One of the great myths of our culture is that at birth each infant can be identified as distinctly `male' or `female' (biological sex), will grow up to have correspondingly `masculine' or `feminine' behavior (public gender), live as a `man' or a `woman' (social gender role), and marry a woman or a man (heterosexual affective orientation). This is not so. There is much disagreement as to why this is not so, but a significant number of people in fact do not fit this simple idea of biological gender destiny.
This quote serves as a reminder that our knowledge and understanding of human rights has evolved over time. It is also a reminder that we must remain open to considering the most effective methods the Ontario Human Rights Commission (the “Commission”) can use to give full meaning to the Ontario Human Rights Code (the "Code").
The preamble of the Code provides that it is public policy in Ontario to recognize the inherent dignity and worth of every person and to provide for equal rights and opportunities without discrimination. The provisions of the Code are aimed at creating a climate of understanding and mutual respect for the dignity and worth of each person so that each person feels a part of the community and feels able to contribute to the community.
Research and consultation conducted by Commission staff in preparation for this paper shows that transgendered people experience negative stereotypes that have a pervasive and often traumatic impact on virtually every aspect of their lives. They are shunned by society and regarded with suspicion. Their jobs, housing and family lives are as threatened by the process of ‘coming out’ as by involuntary discovery. These are all issues that favour the development of a progressive policy to protect the human rights of transgendered persons within the legal framework of the Code.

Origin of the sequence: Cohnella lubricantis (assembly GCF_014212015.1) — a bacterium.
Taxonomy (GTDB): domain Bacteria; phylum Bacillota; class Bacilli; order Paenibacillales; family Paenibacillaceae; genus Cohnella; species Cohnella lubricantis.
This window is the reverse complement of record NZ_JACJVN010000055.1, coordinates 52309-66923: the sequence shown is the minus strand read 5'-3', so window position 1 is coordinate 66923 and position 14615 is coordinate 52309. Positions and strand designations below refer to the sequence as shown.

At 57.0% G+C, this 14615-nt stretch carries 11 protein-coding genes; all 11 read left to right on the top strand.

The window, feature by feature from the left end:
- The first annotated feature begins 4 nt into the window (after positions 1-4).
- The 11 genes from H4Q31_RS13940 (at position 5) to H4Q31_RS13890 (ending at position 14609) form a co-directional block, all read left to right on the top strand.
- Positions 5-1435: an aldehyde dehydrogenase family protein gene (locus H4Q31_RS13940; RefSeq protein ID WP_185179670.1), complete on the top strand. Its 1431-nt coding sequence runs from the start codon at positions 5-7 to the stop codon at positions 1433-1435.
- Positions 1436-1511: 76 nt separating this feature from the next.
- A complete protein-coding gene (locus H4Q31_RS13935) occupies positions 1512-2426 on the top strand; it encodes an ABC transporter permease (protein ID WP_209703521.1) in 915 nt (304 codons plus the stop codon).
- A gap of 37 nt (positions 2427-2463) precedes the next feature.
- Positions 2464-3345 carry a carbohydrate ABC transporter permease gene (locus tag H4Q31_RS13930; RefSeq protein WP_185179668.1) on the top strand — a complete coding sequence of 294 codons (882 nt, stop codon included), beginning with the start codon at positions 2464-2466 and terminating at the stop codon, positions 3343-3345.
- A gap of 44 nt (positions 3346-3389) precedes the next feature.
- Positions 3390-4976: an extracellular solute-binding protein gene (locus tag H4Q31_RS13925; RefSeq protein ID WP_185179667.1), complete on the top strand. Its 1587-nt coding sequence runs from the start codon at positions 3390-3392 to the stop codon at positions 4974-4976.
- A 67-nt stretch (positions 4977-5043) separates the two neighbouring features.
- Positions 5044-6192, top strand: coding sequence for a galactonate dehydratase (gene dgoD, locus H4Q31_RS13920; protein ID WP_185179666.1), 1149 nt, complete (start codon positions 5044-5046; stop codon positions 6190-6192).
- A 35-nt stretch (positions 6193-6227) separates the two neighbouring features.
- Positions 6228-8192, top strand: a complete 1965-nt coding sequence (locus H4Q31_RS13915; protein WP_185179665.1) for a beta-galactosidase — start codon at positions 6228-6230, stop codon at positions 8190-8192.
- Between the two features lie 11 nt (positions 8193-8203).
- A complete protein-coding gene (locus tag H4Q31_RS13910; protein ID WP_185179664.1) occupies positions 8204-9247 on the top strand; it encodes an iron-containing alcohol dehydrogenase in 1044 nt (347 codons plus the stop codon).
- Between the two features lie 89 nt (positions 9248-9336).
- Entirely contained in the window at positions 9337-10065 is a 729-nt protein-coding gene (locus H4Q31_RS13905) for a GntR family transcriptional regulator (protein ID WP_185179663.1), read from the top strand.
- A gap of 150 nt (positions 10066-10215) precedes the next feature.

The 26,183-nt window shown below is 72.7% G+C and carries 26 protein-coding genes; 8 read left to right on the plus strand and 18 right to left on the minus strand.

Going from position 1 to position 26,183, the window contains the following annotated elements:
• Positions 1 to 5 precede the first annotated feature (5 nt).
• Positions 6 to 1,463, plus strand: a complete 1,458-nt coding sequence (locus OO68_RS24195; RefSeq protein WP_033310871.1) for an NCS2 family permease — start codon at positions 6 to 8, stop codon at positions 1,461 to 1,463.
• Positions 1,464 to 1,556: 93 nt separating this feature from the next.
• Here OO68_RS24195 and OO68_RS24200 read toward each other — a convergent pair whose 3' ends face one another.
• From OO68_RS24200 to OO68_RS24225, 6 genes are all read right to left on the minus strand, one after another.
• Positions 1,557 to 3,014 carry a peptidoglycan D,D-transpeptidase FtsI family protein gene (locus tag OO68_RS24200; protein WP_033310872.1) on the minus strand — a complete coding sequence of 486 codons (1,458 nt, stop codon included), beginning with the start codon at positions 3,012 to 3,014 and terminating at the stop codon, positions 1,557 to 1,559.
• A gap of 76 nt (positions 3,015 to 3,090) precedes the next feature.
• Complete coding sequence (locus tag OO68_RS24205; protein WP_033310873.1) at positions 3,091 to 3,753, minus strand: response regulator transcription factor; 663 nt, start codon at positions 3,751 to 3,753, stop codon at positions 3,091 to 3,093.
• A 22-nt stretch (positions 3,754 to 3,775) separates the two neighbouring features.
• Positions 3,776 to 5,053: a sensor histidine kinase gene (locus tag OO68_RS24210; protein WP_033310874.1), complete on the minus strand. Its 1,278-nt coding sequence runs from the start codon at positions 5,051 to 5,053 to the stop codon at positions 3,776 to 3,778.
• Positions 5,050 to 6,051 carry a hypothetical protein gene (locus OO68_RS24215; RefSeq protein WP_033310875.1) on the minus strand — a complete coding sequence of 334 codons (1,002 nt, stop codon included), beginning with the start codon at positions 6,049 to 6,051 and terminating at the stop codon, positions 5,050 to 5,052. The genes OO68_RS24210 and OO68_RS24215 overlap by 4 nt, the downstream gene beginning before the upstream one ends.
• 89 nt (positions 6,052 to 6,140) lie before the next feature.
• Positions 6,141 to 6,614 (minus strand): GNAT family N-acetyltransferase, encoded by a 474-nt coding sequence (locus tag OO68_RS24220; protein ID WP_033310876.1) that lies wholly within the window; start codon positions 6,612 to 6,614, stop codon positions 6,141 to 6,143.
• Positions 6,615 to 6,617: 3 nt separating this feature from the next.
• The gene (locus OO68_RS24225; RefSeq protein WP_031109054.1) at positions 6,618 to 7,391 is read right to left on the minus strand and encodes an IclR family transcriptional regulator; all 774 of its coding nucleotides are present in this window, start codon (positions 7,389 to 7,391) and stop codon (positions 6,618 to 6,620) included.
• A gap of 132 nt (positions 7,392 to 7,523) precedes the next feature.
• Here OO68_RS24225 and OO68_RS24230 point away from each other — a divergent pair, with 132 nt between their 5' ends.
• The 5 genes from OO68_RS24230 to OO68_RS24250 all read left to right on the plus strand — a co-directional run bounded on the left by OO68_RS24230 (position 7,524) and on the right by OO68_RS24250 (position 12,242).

Over the last two decades, there has been a growing societal awareness of people whose gender identity is different from accepted social norms. These people include pre- and post-operative transsexuals; transgenderists (transsexuals who have chosen not to pursue sex reassignment surgery) intersexed people, cross-dressers, female impersonators, and others who blur traditional gender lines. Along with emerging visibility is a growing appreciation of the problems that they face. Community, media and web sites dedicated to gender identity report incidents of employment discrimination, harassment, violence, denial of services, higher risk of suicide, addiction and poverty.
By developing policy in this area, the Commission can:
- promote the dignity and equality of transgendered people,
- ensure that transgendered people are protected by the Code,
- promote awareness and prevent discrimination,
- identify areas of systemic discrimination,
- develop strategies to eliminate discrimination, and
- dispel myths that foster deep prejudice.
British Columbia was the first Canadian jurisdiction to propose ‘gender identity’ as a formal ground for protection in human rights law, and other jurisdictions are moving in this direction.  Australian discrimination laws as well as several American municipalities and states recognize transgendered people and have included the ground of gender identity or similar concepts in their human rights laws.
 Lees, L., Gender: Exploring Diversity And Acceptance <http://www.msu.edu/~lees/handout.html> Text Copyright 1997-9 by Lisa Josephine Lees.
Human Rights Code, R.S.O. 1990, c. H.19.
 See BC Human Rights Commission, Human Rights for the Next Millennium, (January 1998), recommendation 6.
 See Appendix 1.